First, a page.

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Strange Bedfellows?

Eamonn McCann • 31 July 2005

Among politicians who gathered around Martin McGuinness and Rita O’Hare in Washington last week to welcome the IRA statement calling off its armed campaign were Congressmen Peter King and James Walsh.

Also last week, King told Newsday that “people like Tim Russert” should be shot.

Russert hosts NBC‘s "Meet the Press". His offence was to have had former US ambassador Joe Wilson as guest on the programme.

Wilson was the man sent by the Bush administration to Niger in February 2002 to check out claims that Saddam Hussein had tried to buy yellow-cake uranium in the country. He discovered that the claims had been based on a crude forgery, and that there was no truth at all in the tale. He duly reported this back.

The US and British governments ignored Wilson’s report and added the lie about Niger to the list of lies deployed to lure the world to war. Iraq was invaded in March 2003. In July, Wilson wrote a piece in the New York Times challenging the use of the Niger allegation.

Five days later, a syndicated columnist, Robert Novak, quoted unnamed Bush officials saying that Wilson’s trip to Niger had been a put-up job, an unauthorised jaunt organised by Wilson’s wife, Valerie Plame, a CIA agent, whom he named. The trip wasn’t official, and Wilson wasn’t reliable: that’s why his report hadn’t been taken into account.

Since outing a CIA agent is a criminal offence, an investigation into the leak was immediately launched. Bush said publicly that any official of his who was discovered to have been involved would summarily be sacked.

The investigation, as happens, took on a life of its own. On the 13th of this month, it reached a grand jury, where it emerged that Novak’s source had been White House deputy Chief of Staff and close Bush confidante, Karl Rove. This posed the question whether a man who had broken the law to blow a CIA agent’s cover was suitable for high office. A cry arose for Bush to deliver on his pledge to sack the culprit.

It was at this juncture that King intervened with a defence of the war and an attack on the “liberal” media. "I think people like Tim Russert and the others who gave this guy such a free ride, and all the media, they're the ones to be shot, not Karl Rove."

Michael Moore responded on Friday: “Excuse me, Congressman King! Is that a threat to our media who at least are now waking up to the fact that there is indeed corruption and criminality taking place in this White House? Had our leaders and the American people listened to people like Joe Wilson there never would have been a ‘Bush War.’ I think that Karl Rove is the one that has been given a free ride at the expense of innocent lives taken…As far as I am concerned, he can rot in prison .”

King’s defence of lying to promote violence against innocent people was no surprise. He was shouting for war on Iraq as early as December 2001, scornful of the notion that UN support should even be sought. “The United States has the right and the responsibility, at the time of our choosing, to take action against Iraq.“

In May 2003, when Bush appeared on an aircraft carrier puffed up in a flying jacket with a “Mission Accomplished” banner as his backdrop, King mocked commentators who criticised the occasion as premature: “This was an incredible military victory…(The critics) are grasping at straws, they're desperate.”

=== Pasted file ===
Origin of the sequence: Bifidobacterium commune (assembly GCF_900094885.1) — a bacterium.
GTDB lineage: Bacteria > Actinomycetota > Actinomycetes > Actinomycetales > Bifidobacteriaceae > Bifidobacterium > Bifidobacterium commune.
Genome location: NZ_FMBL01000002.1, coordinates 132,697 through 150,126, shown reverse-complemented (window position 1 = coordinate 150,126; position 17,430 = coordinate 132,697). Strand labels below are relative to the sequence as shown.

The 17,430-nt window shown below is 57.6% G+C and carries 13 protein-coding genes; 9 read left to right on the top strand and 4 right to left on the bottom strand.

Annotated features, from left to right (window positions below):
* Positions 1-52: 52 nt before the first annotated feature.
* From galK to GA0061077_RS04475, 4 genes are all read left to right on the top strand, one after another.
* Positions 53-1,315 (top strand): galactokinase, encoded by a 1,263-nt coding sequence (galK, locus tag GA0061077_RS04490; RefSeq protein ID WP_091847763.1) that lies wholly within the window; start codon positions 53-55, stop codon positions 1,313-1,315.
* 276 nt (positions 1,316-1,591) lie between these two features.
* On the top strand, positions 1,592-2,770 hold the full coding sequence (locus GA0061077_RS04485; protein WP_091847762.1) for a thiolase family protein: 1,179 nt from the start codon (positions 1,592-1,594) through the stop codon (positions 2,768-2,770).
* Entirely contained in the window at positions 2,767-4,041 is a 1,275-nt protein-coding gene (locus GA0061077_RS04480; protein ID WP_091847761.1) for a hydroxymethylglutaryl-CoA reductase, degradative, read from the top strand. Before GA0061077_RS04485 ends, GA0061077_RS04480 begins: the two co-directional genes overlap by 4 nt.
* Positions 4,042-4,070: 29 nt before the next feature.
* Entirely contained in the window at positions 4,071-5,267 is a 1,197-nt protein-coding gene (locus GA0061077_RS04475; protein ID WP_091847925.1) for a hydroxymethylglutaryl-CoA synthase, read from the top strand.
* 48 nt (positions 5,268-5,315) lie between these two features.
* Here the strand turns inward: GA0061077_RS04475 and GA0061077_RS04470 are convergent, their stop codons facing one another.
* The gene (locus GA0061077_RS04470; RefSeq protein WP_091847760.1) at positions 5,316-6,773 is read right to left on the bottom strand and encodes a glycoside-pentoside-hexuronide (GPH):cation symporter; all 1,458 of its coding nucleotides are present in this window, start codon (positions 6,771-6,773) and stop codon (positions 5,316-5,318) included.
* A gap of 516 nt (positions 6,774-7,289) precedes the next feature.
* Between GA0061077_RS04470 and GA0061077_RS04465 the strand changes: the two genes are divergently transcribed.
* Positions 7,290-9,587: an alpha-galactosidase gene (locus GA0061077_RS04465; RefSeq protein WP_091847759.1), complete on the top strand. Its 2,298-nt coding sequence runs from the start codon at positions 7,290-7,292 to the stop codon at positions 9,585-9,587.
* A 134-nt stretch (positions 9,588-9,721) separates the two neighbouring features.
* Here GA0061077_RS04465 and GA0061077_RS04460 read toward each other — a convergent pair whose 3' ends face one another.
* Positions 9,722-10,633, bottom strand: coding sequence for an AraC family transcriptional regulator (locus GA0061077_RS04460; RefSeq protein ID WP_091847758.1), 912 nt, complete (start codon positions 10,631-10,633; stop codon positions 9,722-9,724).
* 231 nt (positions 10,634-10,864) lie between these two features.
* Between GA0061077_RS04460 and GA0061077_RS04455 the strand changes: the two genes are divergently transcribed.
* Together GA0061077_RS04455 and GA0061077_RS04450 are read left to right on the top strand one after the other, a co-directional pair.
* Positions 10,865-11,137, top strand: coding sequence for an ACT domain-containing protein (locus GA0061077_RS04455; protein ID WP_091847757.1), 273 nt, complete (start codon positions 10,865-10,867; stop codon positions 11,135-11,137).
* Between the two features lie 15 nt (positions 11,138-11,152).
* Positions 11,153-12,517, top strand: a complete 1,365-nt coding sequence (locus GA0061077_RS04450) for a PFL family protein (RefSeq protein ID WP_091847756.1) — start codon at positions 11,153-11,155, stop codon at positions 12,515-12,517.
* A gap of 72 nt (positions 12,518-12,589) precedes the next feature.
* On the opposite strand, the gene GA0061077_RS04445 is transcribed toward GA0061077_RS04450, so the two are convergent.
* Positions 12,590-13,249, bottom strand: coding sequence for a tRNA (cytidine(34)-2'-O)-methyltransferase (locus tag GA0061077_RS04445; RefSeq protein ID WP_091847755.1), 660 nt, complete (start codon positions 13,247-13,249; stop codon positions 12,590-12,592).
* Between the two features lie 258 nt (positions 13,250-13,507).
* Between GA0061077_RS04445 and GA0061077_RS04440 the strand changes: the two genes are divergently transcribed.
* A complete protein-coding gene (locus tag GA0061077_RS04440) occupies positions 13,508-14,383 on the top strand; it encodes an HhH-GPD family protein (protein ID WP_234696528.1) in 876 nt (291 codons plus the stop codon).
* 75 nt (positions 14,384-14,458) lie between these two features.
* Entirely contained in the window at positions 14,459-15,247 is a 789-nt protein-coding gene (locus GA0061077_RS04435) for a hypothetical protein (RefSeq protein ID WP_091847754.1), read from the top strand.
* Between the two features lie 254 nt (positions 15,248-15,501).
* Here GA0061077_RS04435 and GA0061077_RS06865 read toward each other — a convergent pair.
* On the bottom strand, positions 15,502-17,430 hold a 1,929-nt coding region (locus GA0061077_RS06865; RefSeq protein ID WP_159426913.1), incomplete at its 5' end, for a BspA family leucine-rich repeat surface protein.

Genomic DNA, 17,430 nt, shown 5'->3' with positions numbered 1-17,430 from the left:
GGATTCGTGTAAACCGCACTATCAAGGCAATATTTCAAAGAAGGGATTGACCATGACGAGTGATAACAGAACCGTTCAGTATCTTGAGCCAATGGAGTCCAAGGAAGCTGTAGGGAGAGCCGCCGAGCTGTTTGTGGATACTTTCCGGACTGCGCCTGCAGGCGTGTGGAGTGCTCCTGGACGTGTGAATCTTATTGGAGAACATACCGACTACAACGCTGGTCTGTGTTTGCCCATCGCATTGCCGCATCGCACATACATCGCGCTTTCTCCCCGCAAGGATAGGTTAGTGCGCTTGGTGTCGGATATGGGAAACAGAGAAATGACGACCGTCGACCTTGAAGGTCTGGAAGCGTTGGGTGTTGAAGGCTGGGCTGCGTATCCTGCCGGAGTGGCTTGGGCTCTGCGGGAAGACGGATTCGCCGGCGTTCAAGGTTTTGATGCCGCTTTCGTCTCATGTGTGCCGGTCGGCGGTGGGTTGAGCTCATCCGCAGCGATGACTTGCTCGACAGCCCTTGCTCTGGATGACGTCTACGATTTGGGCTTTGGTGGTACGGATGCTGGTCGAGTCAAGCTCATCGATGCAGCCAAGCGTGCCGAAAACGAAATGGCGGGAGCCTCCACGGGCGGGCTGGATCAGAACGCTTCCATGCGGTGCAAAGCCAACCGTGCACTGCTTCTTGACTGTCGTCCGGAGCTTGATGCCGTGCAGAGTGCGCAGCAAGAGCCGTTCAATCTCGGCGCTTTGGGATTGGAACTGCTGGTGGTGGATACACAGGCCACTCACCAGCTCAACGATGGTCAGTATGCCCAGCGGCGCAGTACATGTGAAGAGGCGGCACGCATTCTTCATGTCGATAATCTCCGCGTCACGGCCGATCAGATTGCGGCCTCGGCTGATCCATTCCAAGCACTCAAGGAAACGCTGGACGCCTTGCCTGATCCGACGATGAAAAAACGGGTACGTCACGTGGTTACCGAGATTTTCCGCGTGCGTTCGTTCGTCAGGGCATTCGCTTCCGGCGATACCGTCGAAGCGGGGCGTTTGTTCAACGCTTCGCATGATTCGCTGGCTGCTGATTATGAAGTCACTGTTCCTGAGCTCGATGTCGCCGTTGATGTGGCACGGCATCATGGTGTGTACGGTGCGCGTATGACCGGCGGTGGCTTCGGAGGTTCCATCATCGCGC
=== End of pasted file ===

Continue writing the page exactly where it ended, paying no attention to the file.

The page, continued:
I could go on. King’s record of support for illegal mass violence, particularly against Arabs, is almost second to none.

Almost, because there’s also James Walsh, who not only believes that what the US has done to Iraq is brilliant---he wants more.

Iraq, says Walsh, provides a “model” for how the US should handle other “troublesome” countries. Syria, presumably, and Iran. Slaughter them in thousands. Drive them to desperation. Fragment them into warring sectarian factions. And steal their resources while doing it.

Walsh is currently chairman of the Friends of Ireland group.

I assume that there are Sinn Feiners who believe that association with the likes of King and Walsh is inappropriate. But that’s all it can be. An assumption.













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The Blanket - A Journal of Protest & Dissent



All censorships exist to prevent any one from challenging current conceptions and existing institutions. All progress is initiated by challenging current conceptions, and executed by supplanting existing institutions. Consequently the first condition of progress is the removal of censorships.
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Index: Current Articles

1 August 2005

Other Articles From This Issue:

An Open Letter to Gerry Adams
Dolours Price

The Inevitable
Anthony McIntyre

PIRA Statement 'Neither Surprising nor Historic'
32 County Sovereignty Movement

'Provisional IRA Should Disband Completely'
Ruairí Ó Brádaigh

A Momentous, Historic, Courageous and Confident Statement
Jimmy Sands

When History Was Made
Brian Mór

Roundup on the IRA Statement
Liam O Ruairc

The Way of the Apache and Lakota
Eoghan O'Suilleabhain

Strange Bedfellows?
Eamonn McCann

Rewriting the Past to Suit the Present
Mick Hall

Shoot to Kill: Getting Away with State Murder
Eamonn McCann

Parents of the World Unite
Fred A Wilcox

31 May 2005

Justice is the Right of All Our Victims
Gemma McCartney

Quis Separabit? The Short Strand/Markets UDA
Anthony McIntyre

Civil Law as an Instrument of Resistance
Peter Mason

A Salute to Comrades
Dolours Price

Behaviour of Young Gets Worse
David Adams

Recognising Similarities, Delivering for the People
Mick Hall

One Republican Party
Dr John Coulter

Venezuela: A Common Brotherhood
Tomas Gorman

May Day versus Loyalty Day
Mary La Rosa

One Eyed Morality
Anthony McIntyre

Lying in Wait for the Dutch Tsunami…After the French Earthquake

Michael Youlton



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